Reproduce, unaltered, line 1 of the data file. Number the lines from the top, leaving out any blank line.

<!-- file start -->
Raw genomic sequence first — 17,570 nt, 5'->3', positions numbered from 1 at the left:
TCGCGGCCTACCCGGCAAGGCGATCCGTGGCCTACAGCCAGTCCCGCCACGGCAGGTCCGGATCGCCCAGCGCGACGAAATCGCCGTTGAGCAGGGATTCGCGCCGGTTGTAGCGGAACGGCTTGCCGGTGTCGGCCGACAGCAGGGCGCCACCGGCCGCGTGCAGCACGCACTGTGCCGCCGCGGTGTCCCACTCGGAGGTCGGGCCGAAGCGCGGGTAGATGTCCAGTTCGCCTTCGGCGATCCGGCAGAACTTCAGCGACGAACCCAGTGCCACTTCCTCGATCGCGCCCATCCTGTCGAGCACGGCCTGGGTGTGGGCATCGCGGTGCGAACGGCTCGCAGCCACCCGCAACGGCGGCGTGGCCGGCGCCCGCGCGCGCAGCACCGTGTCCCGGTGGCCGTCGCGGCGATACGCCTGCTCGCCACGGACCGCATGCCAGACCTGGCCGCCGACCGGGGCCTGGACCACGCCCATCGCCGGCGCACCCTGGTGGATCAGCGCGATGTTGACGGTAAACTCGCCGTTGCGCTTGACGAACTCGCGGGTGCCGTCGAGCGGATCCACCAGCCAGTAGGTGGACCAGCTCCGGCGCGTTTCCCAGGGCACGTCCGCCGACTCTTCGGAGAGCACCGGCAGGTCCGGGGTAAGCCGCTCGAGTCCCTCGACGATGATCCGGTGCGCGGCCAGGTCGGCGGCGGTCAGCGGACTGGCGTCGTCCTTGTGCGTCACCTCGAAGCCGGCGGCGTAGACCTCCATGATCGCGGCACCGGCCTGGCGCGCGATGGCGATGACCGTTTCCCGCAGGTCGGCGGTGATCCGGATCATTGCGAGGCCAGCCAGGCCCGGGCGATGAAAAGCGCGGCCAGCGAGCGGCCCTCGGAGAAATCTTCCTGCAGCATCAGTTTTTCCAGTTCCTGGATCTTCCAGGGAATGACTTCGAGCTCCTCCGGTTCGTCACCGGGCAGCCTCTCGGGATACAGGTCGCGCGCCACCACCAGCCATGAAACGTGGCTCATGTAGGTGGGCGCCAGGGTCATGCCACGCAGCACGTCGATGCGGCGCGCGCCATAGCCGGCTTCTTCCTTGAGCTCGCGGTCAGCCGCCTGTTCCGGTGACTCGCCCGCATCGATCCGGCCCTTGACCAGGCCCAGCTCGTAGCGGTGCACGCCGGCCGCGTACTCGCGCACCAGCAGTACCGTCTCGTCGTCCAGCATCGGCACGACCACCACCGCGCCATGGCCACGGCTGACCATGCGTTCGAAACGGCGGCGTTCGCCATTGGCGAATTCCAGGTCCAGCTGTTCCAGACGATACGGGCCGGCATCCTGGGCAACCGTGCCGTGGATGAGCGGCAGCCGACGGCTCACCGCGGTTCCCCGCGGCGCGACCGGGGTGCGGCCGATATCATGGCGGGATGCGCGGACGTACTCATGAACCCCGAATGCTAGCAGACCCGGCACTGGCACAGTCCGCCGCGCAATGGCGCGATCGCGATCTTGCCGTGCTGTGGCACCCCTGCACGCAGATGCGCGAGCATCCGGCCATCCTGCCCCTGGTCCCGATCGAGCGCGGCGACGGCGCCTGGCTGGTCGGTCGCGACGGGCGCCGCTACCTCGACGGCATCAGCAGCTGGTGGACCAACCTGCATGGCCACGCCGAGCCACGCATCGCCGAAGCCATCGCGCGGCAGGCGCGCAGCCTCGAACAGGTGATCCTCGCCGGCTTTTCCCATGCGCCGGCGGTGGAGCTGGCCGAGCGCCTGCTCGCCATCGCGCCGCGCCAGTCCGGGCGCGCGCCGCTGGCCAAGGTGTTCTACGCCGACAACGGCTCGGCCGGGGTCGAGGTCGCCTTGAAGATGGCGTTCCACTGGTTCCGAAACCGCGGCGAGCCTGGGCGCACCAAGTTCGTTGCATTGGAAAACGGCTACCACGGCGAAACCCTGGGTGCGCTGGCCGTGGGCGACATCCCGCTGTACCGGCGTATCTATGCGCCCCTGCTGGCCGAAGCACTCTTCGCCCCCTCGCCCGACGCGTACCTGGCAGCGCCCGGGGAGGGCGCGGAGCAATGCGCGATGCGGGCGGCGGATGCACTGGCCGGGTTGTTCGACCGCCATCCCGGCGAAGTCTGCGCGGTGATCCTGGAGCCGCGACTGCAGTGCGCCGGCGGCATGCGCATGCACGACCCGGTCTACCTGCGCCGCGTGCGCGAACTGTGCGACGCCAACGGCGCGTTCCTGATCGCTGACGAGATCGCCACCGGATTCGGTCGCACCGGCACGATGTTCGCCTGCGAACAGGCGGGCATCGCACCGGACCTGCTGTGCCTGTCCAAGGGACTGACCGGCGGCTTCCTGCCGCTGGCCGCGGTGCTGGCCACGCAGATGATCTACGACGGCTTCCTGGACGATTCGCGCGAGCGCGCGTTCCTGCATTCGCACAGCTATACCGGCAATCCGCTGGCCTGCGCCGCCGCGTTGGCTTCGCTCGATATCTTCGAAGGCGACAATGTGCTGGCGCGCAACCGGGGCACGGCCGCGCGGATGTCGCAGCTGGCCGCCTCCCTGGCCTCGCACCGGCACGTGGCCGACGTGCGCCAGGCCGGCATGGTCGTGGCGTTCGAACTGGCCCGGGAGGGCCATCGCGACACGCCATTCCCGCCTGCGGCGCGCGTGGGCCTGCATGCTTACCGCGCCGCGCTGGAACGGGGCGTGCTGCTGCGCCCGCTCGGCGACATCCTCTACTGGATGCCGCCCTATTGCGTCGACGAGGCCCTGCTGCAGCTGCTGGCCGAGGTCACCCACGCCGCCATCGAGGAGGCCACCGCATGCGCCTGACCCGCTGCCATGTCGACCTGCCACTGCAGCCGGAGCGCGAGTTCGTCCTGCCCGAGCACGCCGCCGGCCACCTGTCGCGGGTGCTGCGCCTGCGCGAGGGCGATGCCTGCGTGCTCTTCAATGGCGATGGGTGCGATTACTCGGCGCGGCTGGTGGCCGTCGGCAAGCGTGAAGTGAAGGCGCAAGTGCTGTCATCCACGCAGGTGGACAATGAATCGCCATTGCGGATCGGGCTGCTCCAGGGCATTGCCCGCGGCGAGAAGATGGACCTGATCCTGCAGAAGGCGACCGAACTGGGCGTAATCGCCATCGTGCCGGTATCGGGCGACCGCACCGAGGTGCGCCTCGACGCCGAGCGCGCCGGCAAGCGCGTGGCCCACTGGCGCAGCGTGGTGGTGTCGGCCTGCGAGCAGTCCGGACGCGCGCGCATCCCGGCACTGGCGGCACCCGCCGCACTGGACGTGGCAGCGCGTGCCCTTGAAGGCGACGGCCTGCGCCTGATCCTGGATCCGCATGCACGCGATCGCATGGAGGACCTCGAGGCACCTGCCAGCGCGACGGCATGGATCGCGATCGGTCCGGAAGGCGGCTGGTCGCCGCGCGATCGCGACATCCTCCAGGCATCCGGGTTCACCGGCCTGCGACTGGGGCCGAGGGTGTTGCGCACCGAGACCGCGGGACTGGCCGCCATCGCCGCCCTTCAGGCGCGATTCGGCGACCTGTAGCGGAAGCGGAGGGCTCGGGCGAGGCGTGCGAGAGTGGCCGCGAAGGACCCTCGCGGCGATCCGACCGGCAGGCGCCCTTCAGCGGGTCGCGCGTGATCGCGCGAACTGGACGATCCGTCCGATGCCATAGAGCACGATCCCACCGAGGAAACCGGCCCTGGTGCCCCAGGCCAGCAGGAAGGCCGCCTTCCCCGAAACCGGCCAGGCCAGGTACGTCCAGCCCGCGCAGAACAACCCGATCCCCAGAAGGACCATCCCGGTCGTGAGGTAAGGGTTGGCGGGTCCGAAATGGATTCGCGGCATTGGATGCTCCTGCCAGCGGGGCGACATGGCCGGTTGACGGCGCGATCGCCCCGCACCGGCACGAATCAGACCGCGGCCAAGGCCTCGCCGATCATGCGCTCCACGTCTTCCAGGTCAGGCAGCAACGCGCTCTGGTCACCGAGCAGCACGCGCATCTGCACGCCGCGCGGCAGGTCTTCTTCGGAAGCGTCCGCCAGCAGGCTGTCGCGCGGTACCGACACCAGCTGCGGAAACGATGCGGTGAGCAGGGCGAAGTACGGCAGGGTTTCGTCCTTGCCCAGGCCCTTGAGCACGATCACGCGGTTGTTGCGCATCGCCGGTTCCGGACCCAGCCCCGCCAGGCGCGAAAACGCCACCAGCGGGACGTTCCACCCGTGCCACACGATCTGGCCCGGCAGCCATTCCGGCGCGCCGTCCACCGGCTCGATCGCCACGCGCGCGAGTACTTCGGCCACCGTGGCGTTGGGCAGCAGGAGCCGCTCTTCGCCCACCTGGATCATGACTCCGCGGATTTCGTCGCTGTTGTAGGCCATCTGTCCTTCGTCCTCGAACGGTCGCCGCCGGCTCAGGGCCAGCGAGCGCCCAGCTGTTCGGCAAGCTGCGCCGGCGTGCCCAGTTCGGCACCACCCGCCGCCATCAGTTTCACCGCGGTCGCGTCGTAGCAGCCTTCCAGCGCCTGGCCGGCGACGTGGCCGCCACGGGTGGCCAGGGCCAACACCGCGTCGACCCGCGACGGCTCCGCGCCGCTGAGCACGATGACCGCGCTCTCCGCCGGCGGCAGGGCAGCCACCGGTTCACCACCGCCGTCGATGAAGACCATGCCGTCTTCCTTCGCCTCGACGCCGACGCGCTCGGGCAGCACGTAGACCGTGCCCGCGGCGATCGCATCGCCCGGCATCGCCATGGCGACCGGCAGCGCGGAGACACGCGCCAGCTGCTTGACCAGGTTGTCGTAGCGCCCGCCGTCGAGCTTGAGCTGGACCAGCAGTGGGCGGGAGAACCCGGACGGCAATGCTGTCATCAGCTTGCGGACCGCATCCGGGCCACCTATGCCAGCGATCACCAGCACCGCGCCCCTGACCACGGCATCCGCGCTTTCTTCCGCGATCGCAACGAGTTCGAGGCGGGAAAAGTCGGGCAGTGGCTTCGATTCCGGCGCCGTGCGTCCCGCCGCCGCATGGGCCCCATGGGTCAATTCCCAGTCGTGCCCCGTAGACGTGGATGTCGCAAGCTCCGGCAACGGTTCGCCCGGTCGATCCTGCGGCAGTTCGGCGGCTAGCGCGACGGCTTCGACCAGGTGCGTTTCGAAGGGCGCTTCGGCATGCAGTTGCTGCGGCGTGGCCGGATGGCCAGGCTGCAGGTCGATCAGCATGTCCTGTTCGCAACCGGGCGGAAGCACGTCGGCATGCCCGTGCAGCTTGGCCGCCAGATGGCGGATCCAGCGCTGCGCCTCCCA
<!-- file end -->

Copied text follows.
Raw genomic sequence first — 17,570 nt, 5'->3', positions numbered from 1 at the left: